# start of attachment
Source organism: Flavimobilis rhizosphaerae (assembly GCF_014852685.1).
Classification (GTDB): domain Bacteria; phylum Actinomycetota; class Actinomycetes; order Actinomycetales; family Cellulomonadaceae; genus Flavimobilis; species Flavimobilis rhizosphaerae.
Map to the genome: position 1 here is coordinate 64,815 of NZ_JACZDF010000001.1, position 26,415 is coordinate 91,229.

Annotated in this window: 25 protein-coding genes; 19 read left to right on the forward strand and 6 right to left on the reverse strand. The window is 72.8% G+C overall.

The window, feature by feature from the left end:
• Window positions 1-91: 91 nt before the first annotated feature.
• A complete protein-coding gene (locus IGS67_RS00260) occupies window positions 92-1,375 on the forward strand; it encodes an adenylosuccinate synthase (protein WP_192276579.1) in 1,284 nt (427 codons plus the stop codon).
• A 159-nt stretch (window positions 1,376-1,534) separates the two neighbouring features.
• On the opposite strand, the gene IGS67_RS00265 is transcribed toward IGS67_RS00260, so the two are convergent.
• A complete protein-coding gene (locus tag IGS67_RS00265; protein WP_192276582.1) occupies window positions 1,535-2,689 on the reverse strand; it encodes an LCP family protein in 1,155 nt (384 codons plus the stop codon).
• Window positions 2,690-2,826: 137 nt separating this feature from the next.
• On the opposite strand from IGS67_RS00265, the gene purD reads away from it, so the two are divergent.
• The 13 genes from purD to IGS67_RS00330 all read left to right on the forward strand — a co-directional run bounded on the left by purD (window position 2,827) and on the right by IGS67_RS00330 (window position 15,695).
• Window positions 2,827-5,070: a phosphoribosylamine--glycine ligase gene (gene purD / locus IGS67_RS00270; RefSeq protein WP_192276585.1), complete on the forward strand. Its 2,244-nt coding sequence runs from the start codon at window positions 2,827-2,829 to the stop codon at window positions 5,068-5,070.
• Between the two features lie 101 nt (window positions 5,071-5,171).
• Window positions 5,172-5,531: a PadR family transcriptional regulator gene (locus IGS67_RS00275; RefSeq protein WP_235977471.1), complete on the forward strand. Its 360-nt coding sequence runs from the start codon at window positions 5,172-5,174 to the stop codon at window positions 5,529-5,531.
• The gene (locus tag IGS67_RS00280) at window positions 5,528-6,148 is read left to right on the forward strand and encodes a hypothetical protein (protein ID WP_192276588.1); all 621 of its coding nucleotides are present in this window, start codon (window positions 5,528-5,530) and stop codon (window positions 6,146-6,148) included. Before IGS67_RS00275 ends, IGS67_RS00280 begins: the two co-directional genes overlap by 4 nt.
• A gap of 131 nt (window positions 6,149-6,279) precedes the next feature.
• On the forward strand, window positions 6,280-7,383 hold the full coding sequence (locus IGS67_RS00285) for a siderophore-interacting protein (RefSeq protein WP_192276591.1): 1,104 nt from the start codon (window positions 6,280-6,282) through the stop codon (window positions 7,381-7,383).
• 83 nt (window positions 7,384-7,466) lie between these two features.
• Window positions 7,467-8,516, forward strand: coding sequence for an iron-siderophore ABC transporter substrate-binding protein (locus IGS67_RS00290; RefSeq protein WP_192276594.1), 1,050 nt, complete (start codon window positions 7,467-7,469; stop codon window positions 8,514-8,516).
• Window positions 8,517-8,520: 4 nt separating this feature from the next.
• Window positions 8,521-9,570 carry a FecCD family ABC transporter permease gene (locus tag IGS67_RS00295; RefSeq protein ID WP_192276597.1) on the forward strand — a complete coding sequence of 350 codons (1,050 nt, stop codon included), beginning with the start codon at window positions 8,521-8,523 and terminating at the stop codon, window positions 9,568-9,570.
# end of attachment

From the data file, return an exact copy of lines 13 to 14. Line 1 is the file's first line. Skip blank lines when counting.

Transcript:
• The 13 genes from purD to IGS67_RS00330 all read left to right on the forward strand — a co-directional run bounded on the left by purD (window position 2,827) and on the right by IGS67_RS00330 (window position 15,695).
• Window positions 2,827-5,070: a phosphoribosylamine--glycine ligase gene (gene purD / locus IGS67_RS00270; RefSeq protein WP_192276585.1), complete on the forward strand. Its 2,244-nt coding sequence runs from the start codon at window positions 2,827-2,829 to the stop codon at window positions 5,068-5,070.